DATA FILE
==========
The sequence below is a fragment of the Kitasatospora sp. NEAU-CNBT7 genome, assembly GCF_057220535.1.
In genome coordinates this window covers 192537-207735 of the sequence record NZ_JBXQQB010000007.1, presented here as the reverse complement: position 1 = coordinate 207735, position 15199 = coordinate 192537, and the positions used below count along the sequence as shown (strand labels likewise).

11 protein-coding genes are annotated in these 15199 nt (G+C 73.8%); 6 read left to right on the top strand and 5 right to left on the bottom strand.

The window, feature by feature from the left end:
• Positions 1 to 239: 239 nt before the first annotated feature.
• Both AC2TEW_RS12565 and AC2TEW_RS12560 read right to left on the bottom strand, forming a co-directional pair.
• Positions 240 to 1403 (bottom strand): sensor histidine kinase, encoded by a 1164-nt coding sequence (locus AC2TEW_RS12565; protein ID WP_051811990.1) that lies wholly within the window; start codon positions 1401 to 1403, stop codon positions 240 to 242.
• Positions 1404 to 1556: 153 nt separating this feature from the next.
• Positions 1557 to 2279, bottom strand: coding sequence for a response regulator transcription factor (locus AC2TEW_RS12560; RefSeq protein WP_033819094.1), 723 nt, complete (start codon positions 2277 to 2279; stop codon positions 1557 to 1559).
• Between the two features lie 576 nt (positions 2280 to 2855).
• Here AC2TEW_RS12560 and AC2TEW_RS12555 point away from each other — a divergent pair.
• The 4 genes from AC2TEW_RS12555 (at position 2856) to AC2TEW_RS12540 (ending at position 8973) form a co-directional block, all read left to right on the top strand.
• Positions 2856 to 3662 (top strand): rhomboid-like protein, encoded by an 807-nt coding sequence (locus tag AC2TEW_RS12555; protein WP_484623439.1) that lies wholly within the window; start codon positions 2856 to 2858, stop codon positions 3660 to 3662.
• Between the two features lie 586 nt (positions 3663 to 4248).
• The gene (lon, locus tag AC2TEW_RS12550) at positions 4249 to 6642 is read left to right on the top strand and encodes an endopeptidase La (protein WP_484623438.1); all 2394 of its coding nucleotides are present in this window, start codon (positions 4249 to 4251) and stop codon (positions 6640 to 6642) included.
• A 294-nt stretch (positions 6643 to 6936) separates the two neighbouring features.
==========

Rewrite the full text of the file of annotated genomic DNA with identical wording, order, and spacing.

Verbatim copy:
The sequence below is a fragment of the Kitasatospora sp. NEAU-CNBT7 genome, assembly GCF_057220535.1.
In genome coordinates this window covers 192537-207735 of the sequence record NZ_JBXQQB010000007.1, presented here as the reverse complement: position 1 = coordinate 207735, position 15199 = coordinate 192537, and the positions used below count along the sequence as shown (strand labels likewise).

11 protein-coding genes are annotated in these 15199 nt (G+C 73.8%); 6 read left to right on the top strand and 5 right to left on the bottom strand.

The window, feature by feature from the left end:
• Positions 1 to 239: 239 nt before the first annotated feature.
• Both AC2TEW_RS12565 and AC2TEW_RS12560 read right to left on the bottom strand, forming a co-directional pair.
• Positions 240 to 1403 (bottom strand): sensor histidine kinase, encoded by a 1164-nt coding sequence (locus AC2TEW_RS12565; protein ID WP_051811990.1) that lies wholly within the window; start codon positions 1401 to 1403, stop codon positions 240 to 242.
• Positions 1404 to 1556: 153 nt separating this feature from the next.
• Positions 1557 to 2279, bottom strand: coding sequence for a response regulator transcription factor (locus AC2TEW_RS12560; RefSeq protein WP_033819094.1), 723 nt, complete (start codon positions 2277 to 2279; stop codon positions 1557 to 1559).
• Between the two features lie 576 nt (positions 2280 to 2855).
• Here AC2TEW_RS12560 and AC2TEW_RS12555 point away from each other — a divergent pair.
• The 4 genes from AC2TEW_RS12555 (at position 2856) to AC2TEW_RS12540 (ending at position 8973) form a co-directional block, all read left to right on the top strand.
• Positions 2856 to 3662 (top strand): rhomboid-like protein, encoded by an 807-nt coding sequence (locus tag AC2TEW_RS12555; protein WP_484623439.1) that lies wholly within the window; start codon positions 2856 to 2858, stop codon positions 3660 to 3662.
• Between the two features lie 586 nt (positions 3663 to 4248).
• The gene (lon, locus tag AC2TEW_RS12550) at positions 4249 to 6642 is read left to right on the top strand and encodes an endopeptidase La (protein WP_484623438.1); all 2394 of its coding nucleotides are present in this window, start codon (positions 4249 to 4251) and stop codon (positions 6640 to 6642) included.
• A 294-nt stretch (positions 6643 to 6936) separates the two neighbouring features.